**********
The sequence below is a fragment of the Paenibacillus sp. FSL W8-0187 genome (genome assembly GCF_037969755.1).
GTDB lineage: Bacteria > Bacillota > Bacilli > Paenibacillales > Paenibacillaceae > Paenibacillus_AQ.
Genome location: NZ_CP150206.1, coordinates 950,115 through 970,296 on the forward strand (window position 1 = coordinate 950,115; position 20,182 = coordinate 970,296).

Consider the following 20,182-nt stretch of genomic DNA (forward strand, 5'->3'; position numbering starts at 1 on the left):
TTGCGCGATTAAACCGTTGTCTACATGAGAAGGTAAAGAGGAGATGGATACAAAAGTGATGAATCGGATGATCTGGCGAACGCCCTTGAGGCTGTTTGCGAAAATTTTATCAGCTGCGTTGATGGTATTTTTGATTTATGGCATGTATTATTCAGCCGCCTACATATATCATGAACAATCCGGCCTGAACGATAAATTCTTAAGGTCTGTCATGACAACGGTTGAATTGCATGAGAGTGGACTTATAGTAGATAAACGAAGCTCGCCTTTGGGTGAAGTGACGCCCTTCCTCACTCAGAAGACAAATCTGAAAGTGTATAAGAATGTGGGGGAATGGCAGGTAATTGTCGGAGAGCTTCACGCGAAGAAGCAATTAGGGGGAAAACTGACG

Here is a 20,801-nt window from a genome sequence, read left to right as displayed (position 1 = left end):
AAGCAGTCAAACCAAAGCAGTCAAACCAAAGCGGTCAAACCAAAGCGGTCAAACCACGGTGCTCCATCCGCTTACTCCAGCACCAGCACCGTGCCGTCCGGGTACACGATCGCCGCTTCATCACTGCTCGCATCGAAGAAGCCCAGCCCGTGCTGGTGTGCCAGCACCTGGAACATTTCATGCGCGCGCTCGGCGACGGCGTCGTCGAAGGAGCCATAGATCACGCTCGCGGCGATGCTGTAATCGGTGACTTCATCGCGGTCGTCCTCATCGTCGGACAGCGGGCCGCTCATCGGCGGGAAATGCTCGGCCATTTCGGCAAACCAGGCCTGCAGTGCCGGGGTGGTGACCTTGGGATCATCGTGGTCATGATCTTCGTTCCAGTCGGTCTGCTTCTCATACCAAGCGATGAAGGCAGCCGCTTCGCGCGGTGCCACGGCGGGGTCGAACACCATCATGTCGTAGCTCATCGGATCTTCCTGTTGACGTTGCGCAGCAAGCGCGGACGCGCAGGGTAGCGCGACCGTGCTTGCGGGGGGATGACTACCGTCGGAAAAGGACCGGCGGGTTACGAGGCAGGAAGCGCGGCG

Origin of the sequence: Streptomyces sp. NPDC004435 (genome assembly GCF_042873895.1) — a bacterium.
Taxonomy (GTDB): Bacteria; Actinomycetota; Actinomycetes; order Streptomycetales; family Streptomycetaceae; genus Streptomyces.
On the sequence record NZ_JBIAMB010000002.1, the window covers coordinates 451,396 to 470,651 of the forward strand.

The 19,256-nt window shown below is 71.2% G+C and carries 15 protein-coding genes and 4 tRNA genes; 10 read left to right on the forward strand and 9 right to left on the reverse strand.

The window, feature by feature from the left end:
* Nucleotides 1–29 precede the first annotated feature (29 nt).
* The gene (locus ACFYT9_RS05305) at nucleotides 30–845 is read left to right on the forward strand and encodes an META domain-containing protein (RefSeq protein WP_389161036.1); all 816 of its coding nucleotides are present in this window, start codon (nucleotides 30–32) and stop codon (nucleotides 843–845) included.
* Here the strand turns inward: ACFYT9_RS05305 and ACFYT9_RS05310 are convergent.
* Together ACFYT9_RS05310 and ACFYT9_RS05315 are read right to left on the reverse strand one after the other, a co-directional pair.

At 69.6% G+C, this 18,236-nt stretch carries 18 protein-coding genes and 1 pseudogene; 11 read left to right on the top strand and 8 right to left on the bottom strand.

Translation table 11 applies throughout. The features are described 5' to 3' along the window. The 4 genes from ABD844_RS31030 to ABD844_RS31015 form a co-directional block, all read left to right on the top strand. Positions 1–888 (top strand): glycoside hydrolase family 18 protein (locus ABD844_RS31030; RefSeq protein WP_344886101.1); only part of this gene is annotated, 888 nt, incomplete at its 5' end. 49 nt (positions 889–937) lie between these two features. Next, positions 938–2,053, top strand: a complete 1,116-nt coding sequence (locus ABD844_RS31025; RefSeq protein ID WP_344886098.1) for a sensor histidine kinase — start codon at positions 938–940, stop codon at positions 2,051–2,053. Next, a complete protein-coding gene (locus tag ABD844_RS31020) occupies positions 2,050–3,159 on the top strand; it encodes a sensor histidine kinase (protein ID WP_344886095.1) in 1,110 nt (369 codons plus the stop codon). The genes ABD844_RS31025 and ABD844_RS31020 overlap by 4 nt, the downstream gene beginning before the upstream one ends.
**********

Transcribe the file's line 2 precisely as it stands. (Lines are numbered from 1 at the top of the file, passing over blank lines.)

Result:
GTDB lineage: Bacteria > Bacillota > Bacilli > Paenibacillales > Paenibacillaceae > Paenibacillus_AQ.